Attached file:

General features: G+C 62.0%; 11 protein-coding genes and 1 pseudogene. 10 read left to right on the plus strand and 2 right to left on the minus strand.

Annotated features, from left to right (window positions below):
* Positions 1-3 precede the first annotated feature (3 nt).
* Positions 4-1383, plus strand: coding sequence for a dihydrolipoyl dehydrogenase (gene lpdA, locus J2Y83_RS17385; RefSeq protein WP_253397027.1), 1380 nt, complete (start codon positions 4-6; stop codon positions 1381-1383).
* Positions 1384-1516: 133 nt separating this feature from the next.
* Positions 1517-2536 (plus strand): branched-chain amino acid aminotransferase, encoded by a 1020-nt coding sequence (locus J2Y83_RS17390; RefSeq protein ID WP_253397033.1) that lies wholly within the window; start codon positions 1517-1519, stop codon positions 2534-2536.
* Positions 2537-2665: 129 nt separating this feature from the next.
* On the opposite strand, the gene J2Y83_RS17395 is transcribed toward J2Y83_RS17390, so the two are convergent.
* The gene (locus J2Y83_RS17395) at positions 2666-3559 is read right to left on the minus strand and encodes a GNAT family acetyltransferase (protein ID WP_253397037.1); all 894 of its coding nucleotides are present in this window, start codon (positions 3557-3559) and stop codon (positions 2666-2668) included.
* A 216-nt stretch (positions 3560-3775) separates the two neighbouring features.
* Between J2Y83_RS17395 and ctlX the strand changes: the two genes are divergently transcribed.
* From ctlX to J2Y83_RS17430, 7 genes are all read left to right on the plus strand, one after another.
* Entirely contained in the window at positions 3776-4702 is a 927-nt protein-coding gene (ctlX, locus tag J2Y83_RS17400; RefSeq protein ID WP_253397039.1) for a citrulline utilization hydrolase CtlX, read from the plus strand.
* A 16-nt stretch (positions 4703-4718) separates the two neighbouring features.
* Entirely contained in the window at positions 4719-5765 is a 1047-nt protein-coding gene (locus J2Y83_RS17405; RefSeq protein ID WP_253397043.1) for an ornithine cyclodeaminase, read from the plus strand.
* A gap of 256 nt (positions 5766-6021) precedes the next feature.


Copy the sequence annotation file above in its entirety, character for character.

General features: G+C 62.0%; 11 protein-coding genes and 1 pseudogene. 10 read left to right on the plus strand and 2 right to left on the minus strand.

Annotated features, from left to right (window positions below):
* Positions 1-3 precede the first annotated feature (3 nt).
* Positions 4-1383, plus strand: coding sequence for a dihydrolipoyl dehydrogenase (gene lpdA, locus J2Y83_RS17385; RefSeq protein WP_253397027.1), 1380 nt, complete (start codon positions 4-6; stop codon positions 1381-1383).
* Positions 1384-1516: 133 nt separating this feature from the next.
* Positions 1517-2536 (plus strand): branched-chain amino acid aminotransferase, encoded by a 1020-nt coding sequence (locus J2Y83_RS17390; RefSeq protein ID WP_253397033.1) that lies wholly within the window; start codon positions 1517-1519, stop codon positions 2534-2536.
* Positions 2537-2665: 129 nt separating this feature from the next.
* On the opposite strand, the gene J2Y83_RS17395 is transcribed toward J2Y83_RS17390, so the two are convergent.
* The gene (locus J2Y83_RS17395) at positions 2666-3559 is read right to left on the minus strand and encodes a GNAT family acetyltransferase (protein ID WP_253397037.1); all 894 of its coding nucleotides are present in this window, start codon (positions 3557-3559) and stop codon (positions 2666-2668) included.
* A 216-nt stretch (positions 3560-3775) separates the two neighbouring features.
* Between J2Y83_RS17395 and ctlX the strand changes: the two genes are divergently transcribed.
* From ctlX to J2Y83_RS17430, 7 genes are all read left to right on the plus strand, one after another.
* Entirely contained in the window at positions 3776-4702 is a 927-nt protein-coding gene (ctlX, locus tag J2Y83_RS17400; RefSeq protein ID WP_253397039.1) for a citrulline utilization hydrolase CtlX, read from the plus strand.
* A 16-nt stretch (positions 4703-4718) separates the two neighbouring features.
* Entirely contained in the window at positions 4719-5765 is a 1047-nt protein-coding gene (locus J2Y83_RS17405; RefSeq protein ID WP_253397043.1) for an ornithine cyclodeaminase, read from the plus strand.
* A gap of 256 nt (positions 5766-6021) precedes the next feature.